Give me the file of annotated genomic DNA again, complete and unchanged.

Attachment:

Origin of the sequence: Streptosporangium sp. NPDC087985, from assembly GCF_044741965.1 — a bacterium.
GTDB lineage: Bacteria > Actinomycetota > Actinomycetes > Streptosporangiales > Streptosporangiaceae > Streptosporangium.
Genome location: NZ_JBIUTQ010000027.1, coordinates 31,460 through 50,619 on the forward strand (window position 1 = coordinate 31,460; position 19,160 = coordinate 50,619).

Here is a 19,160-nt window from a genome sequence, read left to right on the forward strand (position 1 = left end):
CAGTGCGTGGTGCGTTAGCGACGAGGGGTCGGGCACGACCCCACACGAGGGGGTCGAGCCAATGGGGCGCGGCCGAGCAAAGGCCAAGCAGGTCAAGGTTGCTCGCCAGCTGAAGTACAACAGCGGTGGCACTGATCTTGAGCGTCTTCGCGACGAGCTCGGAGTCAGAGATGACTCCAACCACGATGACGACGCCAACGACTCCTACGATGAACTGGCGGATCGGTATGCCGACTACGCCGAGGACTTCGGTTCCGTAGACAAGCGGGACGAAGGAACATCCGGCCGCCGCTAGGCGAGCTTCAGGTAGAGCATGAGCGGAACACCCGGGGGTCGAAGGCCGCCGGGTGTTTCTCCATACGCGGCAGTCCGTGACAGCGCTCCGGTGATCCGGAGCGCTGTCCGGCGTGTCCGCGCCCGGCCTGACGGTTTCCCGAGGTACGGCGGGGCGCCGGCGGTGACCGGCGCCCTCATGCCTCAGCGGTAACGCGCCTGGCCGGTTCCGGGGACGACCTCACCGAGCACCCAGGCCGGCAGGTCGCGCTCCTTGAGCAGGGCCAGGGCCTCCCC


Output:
Origin of the sequence: Streptosporangium sp. NPDC087985, from assembly GCF_044741965.1 — a bacterium.
GTDB lineage: Bacteria > Actinomycetota > Actinomycetes > Streptosporangiales > Streptosporangiaceae > Streptosporangium.
Genome location: NZ_JBIUTQ010000027.1, coordinates 31,460 through 50,619 on the forward strand (window position 1 = coordinate 31,460; position 19,160 = coordinate 50,619).

Here is a 19,160-nt window from a genome sequence, read left to right on the forward strand (position 1 = left end):
CAGTGCGTGGTGCGTTAGCGACGAGGGGTCGGGCACGACCCCACACGAGGGGGTCGAGCCAATGGGGCGCGGCCGAGCAAAGGCCAAGCAGGTCAAGGTTGCTCGCCAGCTGAAGTACAACAGCGGTGGCACTGATCTTGAGCGTCTTCGCGACGAGCTCGGAGTCAGAGATGACTCCAACCACGATGACGACGCCAACGACTCCTACGATGAACTGGCGGATCGGTATGCCGACTACGCCGAGGACTTCGGTTCCGTAGACAAGCGGGACGAAGGAACATCCGGCCGCCGCTAGGCGAGCTTCAGGTAGAGCATGAGCGGAACACCCGGGGGTCGAAGGCCGCCGGGTGTTTCTCCATACGCGGCAGTCCGTGACAGCGCTCCGGTGATCCGGAGCGCTGTCCGGCGTGTCCGCGCCCGGCCTGACGGTTTCCCGAGGTACGGCGGGGCGCCGGCGGTGACCGGCGCCCTCATGCCTCAGCGGTAACGCGCCTGGCCGGTTCCGGGGACGACCTCACCGAGCACCCAGGCCGGCAGGTCGCGCTCCTTGAGCAGGGCCAGGGCCTCCCC